The Link between Substance Abuse and Eating Disorders

June 16, 2011 Kendra Sebelius

How common are eating disorders and substance abuse? Nearly 35% of alcohol or drug abusers have eating disorders compared to 3% of the general population.

I have always been very open about my past struggles with alcohol abuse and eating disorders. I also struggled with generalized anxiety disorder, panic disorder, and self harm. I often felt like the only one who struggled with so many comorbid diagnoses. The reality is people rarely struggle with only one disorder. We simply do not fit in the pretty boxes of diagnoses, nor are we supposed to.

Statistics on Substance Abuse and Eating Disorders


Data suggests roughly 50% of individuals with eating disorders are also abusing drugs and/or alcohol. There is a strong association between alcohol use disorders (AUD) and women with anorexia nervosa binge-eating/purging type (ANBP), bulimia nervosa (BN), binge eating disorder (BED), & eating disorders not otherwise specified (EDNOS). Also, in general, women with SUD (substance use disorders) have higher rates of disordered eating than the general population. Nearly 35% of alcohol or illicit drug abusers have eating disorders compared to 3% of the general population.

Addictions Comorbidity, Dual Diagnosis

I often think of the perfect storm analogy with addictions and eating disorders. To me they both are ways to manage, control, react and cope with life and its struggles. Yes, there are biological inclinations, and neuroscience is starting to show more links to why we may struggle with the disorders we have, but to me they are a complex relationship that is far more common than I thought when I was struggling. These struggles are dangerous and deadly.

"For many young women, eating disorders like anorexia and bulimia are joined at the hip with smoking, binge drinking and illicit drug use," said CASA president and former US Secretary of Health, Education and Welfare, Joseph A. Califano, Jr. "This lethal link between substance abuse and eating disorders sends a signal to parents, teachers and health professionals- where you see the smoke of eating disorders, look for the fire of substance abuse and vice versa."

I never heard these statistics when I was struggling. My parents never knew it was common when they couldn’t find me a residential facility that would be able to treat both substance abuse and eating disorders. These statistics need to be shared because they help not only the people who struggle feel less alone, but they help see the lack and need for research on comorbid conditions.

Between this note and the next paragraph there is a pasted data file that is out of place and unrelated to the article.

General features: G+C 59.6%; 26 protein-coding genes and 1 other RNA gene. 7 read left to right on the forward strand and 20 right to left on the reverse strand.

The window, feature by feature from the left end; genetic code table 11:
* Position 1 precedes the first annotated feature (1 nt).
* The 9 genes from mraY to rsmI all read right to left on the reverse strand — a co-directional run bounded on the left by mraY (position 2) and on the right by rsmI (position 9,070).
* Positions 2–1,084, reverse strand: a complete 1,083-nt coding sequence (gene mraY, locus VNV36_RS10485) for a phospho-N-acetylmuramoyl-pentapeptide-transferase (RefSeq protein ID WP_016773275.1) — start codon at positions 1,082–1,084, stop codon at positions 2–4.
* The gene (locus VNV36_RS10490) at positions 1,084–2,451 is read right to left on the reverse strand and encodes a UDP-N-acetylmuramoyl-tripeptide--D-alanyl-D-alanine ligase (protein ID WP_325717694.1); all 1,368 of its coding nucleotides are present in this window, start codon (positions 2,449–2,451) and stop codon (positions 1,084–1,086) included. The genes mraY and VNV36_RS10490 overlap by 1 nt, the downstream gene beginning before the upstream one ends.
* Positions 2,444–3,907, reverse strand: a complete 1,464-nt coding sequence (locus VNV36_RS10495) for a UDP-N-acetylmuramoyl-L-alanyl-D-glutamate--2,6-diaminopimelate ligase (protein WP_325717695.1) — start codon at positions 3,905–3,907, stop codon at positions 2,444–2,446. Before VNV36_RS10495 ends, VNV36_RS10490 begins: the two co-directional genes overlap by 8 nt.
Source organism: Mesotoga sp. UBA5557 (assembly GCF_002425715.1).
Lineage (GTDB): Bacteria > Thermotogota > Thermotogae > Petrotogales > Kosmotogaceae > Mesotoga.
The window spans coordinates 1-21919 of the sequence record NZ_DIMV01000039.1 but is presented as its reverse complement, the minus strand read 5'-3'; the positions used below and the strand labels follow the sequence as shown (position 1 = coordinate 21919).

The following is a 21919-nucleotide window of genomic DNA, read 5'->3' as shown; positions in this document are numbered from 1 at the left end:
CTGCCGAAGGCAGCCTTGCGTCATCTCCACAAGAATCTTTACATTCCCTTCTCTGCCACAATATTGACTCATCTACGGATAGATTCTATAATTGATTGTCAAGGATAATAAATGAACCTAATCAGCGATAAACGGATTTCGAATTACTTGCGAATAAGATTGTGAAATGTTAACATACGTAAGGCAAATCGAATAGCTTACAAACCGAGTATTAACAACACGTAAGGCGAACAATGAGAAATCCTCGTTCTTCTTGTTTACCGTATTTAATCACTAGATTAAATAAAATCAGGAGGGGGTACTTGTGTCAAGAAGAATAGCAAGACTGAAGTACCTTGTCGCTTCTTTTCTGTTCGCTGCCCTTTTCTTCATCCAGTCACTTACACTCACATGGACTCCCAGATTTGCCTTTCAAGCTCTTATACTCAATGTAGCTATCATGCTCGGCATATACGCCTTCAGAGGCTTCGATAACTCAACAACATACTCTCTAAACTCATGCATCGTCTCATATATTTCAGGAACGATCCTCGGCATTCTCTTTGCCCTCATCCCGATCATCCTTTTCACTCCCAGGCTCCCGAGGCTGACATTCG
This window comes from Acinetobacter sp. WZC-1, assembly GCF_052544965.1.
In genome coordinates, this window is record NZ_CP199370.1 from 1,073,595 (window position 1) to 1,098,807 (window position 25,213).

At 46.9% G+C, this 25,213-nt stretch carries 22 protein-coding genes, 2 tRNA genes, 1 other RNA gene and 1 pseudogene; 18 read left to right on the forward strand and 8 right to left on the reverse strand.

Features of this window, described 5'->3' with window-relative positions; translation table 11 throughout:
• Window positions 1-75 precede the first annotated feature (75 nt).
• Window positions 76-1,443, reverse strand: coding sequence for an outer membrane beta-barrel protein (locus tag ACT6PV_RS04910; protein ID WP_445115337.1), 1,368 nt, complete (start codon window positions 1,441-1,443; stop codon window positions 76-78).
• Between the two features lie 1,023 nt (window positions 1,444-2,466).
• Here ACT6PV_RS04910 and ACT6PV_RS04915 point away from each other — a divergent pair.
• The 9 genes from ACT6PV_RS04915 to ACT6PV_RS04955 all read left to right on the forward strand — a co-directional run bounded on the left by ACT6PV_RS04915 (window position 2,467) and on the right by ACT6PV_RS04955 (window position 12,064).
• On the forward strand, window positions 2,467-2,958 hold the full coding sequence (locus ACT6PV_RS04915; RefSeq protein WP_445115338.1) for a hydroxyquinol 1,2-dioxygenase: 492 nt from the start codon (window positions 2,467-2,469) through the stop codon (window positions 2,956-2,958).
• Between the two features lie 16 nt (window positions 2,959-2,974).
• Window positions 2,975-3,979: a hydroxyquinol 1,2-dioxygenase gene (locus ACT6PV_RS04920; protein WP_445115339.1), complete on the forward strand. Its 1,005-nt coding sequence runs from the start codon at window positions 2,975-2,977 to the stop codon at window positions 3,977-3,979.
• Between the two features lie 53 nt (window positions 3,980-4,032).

Struggles in the Treatment of Substance Use Disorders and Eating Disorders

There is a challenge sometimes to integrate treatment for substance use disorders and eating disorders. Some clinicians refer patients out to handle their substance abuse before the eating disorder treatment, which makes sense since substance abuse often can require detox. My first thought is, how much money this will cost a person struggling.

Some clinicians may not be knowledgeable for the treatment of both disorders. There is a science/practice gap between and within the substance use disorders and eating disorder fields. In general, there is a huge need for cross-training & research collaboration between these two fields necessary to identify best evidenced based treatment (EBT). There is also a huge difference in identification and conceptualization of eating disorders and substance abuse disorders.

The Need for Multi-Disciplinary Treatment

When I went to my residential vacation for 30 days, I was in an addiction specialized place. I think it was a life saver for me, helped me get sober, but wasn't everything I needed. When I got out, I went to AA (Alcoholics Anonymous) for several months, got a therapist, a psychiatrist, but had no support with my eating disorders. I wish I had seen a multi-disciplinary team that would have helped me with my eating disorder and alcohol addiction. I didn’t know how to eat, how much to eat, how to cope with eating disorder urges. With alcohol or drugs, we can be abstinent, but when we add eating disorders, we have to eat. There are a lot of challenges, and a multi-disciplinary team can help best address the variety of struggles people may be going through.

There is so much more to the comorbidities picture with addictions. People with addictions struggle not only with eating disorders, but with mood disorders, personality disorders, anxiety disorders, etc. I hope with this blog to delve more in the future to create dialogues, and create awareness of them.

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APA Reference
Sebelius, K. (2011, June 16). The Link between Substance Abuse and Eating Disorders, HealthyPlace. Retrieved on 2024, July 23 from

Author: Kendra Sebelius

December, 28 2015 at 4:08 pm